Update 11/2 2:10 p.m. : The 3D-printing company Shapeways announced Thursday the company was “back online,” with power restored to their servers and printers.
In the days and hours leading up to the arrival of Superstorm Sandy in the New York area, the storm looked like it might end up being the most-photographed, most-tweeted and most-blogged-about natural disaster in history. In fact, so many remarkable photos of Sandy were being shared on Twitter and Instagram that even the major news organizations with a boots-on-the-ground presence in the region were actively encouraging people to send in their photos. At one point, according to Instagram CEO Kevin Systrom, 10 photos of Hurricane Sandy were being shared every second.
That narrative about technology and the power of social media, however, is starting to shift in the aftermath of the storm as millions of people in New York City suddenly confront a life without power and without public transportation. All of those would-be citizen journalists sending out Instagram photos of a darkened New York skyline or tweeting out updates from their neighborhood — they all require power for their digital devices — and that’s something that many people in the New York area no longer have.
In lower Manhattan and in neighborhoods stretching up to 34th Street — precisely the area where many of New York’s fledgling start-ups are located — the power has been shut off completely and may not be restored for days. Other startups are located in neighborhoods such as Williamsburg, a vibrant community in Brooklyn that just so happens to be part of the dreaded Zone A, the site of forced evacuations from New York. For these start-ups, their ability to weather the impact of the storm may not come down to the ingenuity of their founders or the brilliance of their business plans. It may come down to something much more prosaic — pure geography. Where is your company located, how about your employees and perhaps, most importantly, where are your servers?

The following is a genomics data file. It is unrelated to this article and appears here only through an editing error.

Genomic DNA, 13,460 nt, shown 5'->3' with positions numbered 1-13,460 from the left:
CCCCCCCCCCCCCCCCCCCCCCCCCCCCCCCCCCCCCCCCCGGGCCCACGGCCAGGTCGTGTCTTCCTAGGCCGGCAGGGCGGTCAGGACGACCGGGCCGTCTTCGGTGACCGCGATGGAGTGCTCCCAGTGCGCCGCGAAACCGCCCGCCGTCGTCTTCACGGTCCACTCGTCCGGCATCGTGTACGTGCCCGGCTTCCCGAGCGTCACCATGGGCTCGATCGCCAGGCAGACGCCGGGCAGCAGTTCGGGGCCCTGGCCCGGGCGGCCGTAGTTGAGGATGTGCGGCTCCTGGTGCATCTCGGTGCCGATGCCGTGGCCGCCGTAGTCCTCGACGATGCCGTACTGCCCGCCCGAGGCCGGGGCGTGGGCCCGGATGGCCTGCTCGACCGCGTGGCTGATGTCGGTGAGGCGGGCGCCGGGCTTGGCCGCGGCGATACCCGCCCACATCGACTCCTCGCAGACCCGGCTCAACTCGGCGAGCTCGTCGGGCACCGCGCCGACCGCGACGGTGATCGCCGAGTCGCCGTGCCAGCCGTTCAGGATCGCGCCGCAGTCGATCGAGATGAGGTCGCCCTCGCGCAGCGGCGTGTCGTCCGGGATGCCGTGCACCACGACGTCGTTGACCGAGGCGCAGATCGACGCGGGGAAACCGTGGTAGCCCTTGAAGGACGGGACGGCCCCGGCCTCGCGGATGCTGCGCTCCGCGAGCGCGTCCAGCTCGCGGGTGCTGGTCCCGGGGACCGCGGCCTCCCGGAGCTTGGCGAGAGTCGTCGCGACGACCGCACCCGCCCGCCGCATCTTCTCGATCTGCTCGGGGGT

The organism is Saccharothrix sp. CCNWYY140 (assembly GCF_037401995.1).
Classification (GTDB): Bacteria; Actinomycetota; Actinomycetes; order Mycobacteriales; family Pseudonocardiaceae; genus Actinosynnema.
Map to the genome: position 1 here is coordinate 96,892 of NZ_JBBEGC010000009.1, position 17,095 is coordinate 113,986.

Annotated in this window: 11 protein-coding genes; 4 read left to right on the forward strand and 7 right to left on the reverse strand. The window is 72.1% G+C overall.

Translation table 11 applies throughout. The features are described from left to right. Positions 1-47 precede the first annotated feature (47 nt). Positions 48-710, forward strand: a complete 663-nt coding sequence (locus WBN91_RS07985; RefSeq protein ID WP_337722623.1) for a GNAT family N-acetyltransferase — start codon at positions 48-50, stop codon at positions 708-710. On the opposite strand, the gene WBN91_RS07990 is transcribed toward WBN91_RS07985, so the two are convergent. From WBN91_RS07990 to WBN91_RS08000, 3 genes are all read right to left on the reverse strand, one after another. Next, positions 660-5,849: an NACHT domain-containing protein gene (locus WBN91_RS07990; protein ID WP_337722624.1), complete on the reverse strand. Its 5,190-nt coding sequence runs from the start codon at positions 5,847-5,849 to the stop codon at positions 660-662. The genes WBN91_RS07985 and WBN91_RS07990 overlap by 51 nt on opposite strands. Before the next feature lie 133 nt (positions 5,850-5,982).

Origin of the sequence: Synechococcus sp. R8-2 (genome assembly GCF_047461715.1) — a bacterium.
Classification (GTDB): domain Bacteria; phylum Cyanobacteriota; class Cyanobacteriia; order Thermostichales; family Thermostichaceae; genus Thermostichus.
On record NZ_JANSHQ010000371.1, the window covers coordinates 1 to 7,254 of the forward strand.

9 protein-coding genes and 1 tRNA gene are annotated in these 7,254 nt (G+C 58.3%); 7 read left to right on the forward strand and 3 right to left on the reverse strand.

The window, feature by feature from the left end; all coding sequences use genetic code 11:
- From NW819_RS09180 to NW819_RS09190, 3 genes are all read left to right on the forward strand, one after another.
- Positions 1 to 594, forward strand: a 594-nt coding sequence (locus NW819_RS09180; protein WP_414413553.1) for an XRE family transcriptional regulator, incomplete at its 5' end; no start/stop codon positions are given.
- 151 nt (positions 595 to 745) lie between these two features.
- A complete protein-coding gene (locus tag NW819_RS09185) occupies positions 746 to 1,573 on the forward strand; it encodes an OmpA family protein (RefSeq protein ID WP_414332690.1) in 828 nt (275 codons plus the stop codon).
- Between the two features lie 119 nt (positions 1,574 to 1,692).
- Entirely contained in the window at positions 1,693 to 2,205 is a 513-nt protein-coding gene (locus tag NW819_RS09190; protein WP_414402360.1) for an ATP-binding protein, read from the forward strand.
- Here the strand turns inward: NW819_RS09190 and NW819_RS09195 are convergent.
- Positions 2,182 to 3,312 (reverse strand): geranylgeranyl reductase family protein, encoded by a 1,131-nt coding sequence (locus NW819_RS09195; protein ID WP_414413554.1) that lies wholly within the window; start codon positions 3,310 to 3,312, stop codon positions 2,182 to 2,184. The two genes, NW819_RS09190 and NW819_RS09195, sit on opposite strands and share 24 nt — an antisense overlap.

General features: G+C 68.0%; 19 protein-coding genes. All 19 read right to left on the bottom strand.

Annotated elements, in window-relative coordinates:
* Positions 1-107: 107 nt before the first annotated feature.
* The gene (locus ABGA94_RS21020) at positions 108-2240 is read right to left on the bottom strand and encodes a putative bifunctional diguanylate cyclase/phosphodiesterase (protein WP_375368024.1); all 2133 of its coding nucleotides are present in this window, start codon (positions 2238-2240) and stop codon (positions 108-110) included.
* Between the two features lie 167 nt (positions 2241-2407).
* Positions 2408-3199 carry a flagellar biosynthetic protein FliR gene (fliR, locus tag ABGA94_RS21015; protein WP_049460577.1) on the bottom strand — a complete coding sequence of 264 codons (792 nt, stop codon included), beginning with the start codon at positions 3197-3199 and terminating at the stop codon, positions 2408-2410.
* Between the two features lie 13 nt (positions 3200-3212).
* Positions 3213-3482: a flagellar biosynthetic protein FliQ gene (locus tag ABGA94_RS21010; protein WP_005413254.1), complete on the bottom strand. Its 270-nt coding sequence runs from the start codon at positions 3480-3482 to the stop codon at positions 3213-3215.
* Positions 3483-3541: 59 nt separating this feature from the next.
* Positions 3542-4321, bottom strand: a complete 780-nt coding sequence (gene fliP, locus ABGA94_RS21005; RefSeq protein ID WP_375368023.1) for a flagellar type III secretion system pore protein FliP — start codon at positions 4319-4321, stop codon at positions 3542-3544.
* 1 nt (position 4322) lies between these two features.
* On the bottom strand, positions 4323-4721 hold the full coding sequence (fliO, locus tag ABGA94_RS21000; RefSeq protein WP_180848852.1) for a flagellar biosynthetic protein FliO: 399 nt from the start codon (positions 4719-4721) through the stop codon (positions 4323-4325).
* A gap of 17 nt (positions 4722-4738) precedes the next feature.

For now, the impact on New York City’s tech community is unclear. However, messages from company founders are starting to roll in, and, as the New York Times suggests, they point to a patchwork quilt system of continued operation as companies struggle to remain open. Media sites like Gawker, Huffington Post and BuzzFeed — the lifeblood of memes and ideas for many — have struggled to shift to alternate publishing platforms and servers located outside of the disaster zone. All have gone dark for at least a short period of time.
But what about New York’s other start-ups outside of social media?
The story there may be more complex. Shapeways, one of the pioneers of the 3D printing movement and an up-and-coming company applauded by Mayor Bloomberg, contacted its customers and fans in the aftermath of the storm with discouraging updates via both Twitter and e-mail: both its headquarters and servers are currently cut off from power, many of its team members remain without power, and a few are busy repairing damaged homes. Its Web site remains down. Fab, a fast-growing Pinterest-inspired social commerce site, also reached out to its supporters in the aftermath of Sandy with similar news: its office, located just one block from the Hudson River, “is currently without power and it is closed until further notice.” Its warehouses, located in New Jersey, are also currently without power and, as of Oct. 31, were closed, unable to ship packages.
The good news is that Twitter — just as it has in the past — continues to act as a highly effective news transmission mechanism for people to follow the progress of the cleanup and restoration of service in the aftermath of the storm. And there are moments of levity that lighten the profound sense of sadness that comes from seeing part of your city destroyed or submerged, such as the updates from @ElBloombito, the Spanish-speaking Twitter feed that parodies Mayor Bloomberg’s Spanish-language storm updates. And Newark Mayor Cory Booker is still “Super Cory” on Twitter, addressing individual complaints in real-time, warning of upcoming hazards, delivering coloring books to children and working to rescue the city's homeless — at least according to his tweets.
Sandy started out as a story about one of the most impressive feats of citizen-journalism ever in the New York area, where amateurs teamed up with the professionals to direct news crews to the most important disaster sites and helped people make sense of the storm’s impact in real-time with iconic photography. However, if the clean-up and recovery process begins to drag on for a frustrating or interminable amount of time, the media capital of the world may have a little too much time on its hands. Woe betide Con Edison if they’re not “On It” (as their slogan has it) or to the much-maligned and heavily-impacted MTA if the subway remains out-of-service. That is, of course, as long as the power — somewhere — remains on.
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